• “Turn off my browser” might be my only true answer, Bobbi!
      I’d have to change my habits, though. Two ways I compose are directly into the New Post window or in a New Document in Google Docs (which I love). So — whaddaya know? — my browser is always open when I’m writing.
      “Ooh, new email!” or “Oh, look, more notices from Facebook from all of my awesome friends” or “Wait, who replied to one of my Tweets just now?”
      Yup, you’re right. 100% “Turn off my browser” would be the smart move. 🙂

      • Following up on your reply to Bobbi; getting rid of TV ‘magically’ adds hours onto the day. (I can’t remember quite seriously when the last time I watched TV was.) I also turned off notifications from Facebook a long time ago. That is a big help. You visit when you have time, not when someone clicked a Like button. There must be a way to do that in Twitter as well as that is still a time-suck for me. Another thing that i must do is crawl into Gmail settings and turn off email notifications. That’s the biggest time waster although I use Gmail, calendar, and like you Docs/spreadsheet for so much. I have opened another address so I have access to all of that but the constant bombardment every 30 sec. isn’t an intrusion into thought process. As for Sarah’s comments. I’m a big fan of Papa and always thought he’d have loved Twitter. To your response to her; Hemingway actually wrote a six-word story; “For sale. Baby Shoes. Never worn.”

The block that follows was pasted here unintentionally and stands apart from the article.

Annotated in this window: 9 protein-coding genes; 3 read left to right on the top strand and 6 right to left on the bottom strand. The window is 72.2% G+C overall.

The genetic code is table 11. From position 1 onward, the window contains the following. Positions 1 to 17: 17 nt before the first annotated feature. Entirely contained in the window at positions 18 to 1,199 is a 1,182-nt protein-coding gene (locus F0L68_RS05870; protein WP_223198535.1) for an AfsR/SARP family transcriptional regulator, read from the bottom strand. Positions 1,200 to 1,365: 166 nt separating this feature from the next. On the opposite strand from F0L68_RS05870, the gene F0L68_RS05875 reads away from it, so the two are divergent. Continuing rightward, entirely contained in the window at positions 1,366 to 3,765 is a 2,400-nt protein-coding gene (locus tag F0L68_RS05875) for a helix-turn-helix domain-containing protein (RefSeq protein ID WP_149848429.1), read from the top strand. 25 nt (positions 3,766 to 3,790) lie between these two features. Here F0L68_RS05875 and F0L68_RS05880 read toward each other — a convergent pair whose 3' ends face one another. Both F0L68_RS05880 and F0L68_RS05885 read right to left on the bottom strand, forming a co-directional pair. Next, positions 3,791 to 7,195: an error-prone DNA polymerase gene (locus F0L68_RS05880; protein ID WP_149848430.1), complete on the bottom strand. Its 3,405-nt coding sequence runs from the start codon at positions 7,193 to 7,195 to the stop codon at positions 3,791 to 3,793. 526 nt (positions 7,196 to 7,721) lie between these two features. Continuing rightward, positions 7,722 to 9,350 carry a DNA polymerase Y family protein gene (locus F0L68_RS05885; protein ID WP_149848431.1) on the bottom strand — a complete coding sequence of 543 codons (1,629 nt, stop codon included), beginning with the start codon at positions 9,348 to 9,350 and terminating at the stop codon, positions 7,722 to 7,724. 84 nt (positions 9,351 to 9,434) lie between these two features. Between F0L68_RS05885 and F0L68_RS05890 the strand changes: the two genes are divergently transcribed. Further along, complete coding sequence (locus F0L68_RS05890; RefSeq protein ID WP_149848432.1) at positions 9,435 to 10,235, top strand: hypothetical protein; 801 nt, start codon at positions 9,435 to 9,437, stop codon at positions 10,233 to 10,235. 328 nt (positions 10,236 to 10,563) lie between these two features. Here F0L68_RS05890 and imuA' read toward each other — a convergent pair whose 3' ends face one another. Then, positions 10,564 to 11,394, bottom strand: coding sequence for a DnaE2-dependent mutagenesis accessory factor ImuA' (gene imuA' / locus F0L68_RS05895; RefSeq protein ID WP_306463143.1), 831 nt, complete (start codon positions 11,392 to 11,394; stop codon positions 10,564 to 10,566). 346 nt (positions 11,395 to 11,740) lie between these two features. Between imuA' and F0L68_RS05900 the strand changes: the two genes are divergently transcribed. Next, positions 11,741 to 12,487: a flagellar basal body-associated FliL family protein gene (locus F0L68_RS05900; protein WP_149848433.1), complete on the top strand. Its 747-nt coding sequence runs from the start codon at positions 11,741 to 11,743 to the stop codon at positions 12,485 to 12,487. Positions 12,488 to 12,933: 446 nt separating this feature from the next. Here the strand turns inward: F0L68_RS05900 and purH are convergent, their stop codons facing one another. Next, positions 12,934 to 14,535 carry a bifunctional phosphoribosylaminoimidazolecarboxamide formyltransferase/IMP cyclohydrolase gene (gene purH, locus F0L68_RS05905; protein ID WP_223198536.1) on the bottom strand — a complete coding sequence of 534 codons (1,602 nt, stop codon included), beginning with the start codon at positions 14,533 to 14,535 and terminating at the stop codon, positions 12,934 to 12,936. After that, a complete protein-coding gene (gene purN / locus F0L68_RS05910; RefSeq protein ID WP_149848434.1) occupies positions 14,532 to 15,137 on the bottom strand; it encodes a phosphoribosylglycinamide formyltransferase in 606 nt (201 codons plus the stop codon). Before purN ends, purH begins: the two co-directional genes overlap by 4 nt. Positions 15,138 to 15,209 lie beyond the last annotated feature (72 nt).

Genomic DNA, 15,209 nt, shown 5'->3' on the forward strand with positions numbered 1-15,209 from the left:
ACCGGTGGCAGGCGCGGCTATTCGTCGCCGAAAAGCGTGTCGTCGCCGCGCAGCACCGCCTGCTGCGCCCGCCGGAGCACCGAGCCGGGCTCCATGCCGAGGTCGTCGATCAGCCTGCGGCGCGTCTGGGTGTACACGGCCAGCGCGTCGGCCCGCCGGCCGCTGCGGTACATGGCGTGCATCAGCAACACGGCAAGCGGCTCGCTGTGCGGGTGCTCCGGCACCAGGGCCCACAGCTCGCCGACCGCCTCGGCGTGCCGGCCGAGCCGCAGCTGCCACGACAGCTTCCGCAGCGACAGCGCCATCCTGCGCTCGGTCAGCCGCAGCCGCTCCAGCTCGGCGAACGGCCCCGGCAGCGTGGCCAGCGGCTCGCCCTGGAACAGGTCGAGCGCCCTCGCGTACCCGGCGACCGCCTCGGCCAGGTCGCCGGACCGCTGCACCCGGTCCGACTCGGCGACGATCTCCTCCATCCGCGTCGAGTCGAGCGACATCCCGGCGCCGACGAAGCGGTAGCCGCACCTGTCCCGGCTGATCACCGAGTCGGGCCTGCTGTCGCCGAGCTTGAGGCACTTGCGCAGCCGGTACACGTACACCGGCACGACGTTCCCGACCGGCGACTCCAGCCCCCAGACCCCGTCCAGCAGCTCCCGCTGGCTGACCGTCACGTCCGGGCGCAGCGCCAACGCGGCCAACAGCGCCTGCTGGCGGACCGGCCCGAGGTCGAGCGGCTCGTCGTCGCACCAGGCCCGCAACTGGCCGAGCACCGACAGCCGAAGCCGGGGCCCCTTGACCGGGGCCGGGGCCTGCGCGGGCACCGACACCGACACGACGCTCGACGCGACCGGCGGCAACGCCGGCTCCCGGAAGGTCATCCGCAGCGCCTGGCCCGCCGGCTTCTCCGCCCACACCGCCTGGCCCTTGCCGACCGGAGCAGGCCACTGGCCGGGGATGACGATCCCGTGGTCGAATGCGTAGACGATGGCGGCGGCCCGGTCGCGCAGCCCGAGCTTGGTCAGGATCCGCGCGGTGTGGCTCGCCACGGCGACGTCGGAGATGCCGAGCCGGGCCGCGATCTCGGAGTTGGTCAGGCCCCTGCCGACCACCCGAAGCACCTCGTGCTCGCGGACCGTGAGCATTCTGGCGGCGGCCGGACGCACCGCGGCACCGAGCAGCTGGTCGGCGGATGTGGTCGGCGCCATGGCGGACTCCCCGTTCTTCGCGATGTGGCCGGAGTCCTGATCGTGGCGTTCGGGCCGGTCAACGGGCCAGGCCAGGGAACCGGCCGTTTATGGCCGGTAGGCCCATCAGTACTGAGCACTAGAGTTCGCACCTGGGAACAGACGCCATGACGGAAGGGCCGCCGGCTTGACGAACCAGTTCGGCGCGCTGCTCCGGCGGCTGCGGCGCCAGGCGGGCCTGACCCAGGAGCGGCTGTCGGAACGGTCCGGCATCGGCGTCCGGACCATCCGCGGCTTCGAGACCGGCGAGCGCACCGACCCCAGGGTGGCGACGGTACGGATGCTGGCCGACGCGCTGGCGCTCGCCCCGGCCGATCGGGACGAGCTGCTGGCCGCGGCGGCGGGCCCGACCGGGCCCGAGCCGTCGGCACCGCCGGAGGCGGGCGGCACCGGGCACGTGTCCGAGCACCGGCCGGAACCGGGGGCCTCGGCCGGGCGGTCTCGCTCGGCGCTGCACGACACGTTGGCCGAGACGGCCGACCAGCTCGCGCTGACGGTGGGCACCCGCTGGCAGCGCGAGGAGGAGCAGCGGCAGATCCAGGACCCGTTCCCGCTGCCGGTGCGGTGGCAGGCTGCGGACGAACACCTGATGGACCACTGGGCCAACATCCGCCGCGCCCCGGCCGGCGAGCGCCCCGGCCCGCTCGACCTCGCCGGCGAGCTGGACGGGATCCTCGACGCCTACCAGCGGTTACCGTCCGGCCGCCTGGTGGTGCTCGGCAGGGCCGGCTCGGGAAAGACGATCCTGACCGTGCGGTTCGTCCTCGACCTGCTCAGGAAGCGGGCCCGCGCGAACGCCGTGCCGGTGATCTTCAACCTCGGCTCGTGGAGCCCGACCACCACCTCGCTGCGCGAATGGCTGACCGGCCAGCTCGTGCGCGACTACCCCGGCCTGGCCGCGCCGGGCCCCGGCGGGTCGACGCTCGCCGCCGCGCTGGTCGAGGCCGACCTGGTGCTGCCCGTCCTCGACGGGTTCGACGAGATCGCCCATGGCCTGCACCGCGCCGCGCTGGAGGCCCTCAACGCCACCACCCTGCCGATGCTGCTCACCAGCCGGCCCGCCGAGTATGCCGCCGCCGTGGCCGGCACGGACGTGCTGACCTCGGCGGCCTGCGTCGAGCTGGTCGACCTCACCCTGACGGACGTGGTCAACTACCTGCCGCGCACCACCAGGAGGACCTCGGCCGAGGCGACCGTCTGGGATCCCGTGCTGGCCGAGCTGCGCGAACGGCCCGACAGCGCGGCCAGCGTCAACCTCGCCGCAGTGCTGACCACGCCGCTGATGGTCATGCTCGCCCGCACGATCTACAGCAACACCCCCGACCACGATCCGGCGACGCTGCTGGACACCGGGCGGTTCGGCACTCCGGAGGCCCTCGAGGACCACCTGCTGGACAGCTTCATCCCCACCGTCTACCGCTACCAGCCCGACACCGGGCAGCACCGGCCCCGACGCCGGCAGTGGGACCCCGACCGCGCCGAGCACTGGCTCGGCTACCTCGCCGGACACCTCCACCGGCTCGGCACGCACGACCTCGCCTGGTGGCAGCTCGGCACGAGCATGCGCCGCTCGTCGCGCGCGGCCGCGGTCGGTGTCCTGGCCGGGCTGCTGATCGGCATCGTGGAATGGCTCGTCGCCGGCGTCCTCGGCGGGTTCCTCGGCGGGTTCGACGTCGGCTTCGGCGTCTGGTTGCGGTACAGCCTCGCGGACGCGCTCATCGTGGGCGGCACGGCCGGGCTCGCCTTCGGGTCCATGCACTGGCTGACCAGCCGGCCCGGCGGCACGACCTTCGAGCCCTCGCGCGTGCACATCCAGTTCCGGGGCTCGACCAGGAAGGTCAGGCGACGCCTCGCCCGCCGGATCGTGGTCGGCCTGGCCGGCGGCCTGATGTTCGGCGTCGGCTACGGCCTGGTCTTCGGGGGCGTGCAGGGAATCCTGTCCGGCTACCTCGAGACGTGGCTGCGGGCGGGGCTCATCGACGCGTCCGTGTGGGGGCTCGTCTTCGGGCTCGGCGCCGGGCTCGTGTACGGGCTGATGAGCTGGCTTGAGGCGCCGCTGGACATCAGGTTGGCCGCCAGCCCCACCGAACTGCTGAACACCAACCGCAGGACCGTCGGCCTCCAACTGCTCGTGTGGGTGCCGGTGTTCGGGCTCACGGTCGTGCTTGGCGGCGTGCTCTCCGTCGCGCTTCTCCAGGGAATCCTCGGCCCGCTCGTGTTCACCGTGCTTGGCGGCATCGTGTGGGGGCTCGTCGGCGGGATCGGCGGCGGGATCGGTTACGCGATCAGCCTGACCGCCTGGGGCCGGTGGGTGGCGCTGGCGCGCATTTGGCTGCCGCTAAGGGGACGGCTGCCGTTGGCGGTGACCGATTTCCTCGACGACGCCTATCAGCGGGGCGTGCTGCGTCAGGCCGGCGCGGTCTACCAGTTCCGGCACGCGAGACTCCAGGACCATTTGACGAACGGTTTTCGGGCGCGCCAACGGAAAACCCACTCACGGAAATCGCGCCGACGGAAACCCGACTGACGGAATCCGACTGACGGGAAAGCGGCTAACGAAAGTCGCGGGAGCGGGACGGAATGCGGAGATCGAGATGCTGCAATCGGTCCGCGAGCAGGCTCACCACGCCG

• Jim Bessey says

          Thanks SO much for mentioning that Hemmingway story, Lee!

          I’d been trying to recall it a couple of weeks ago, and could not remember who’d written it — so had no way to search for it.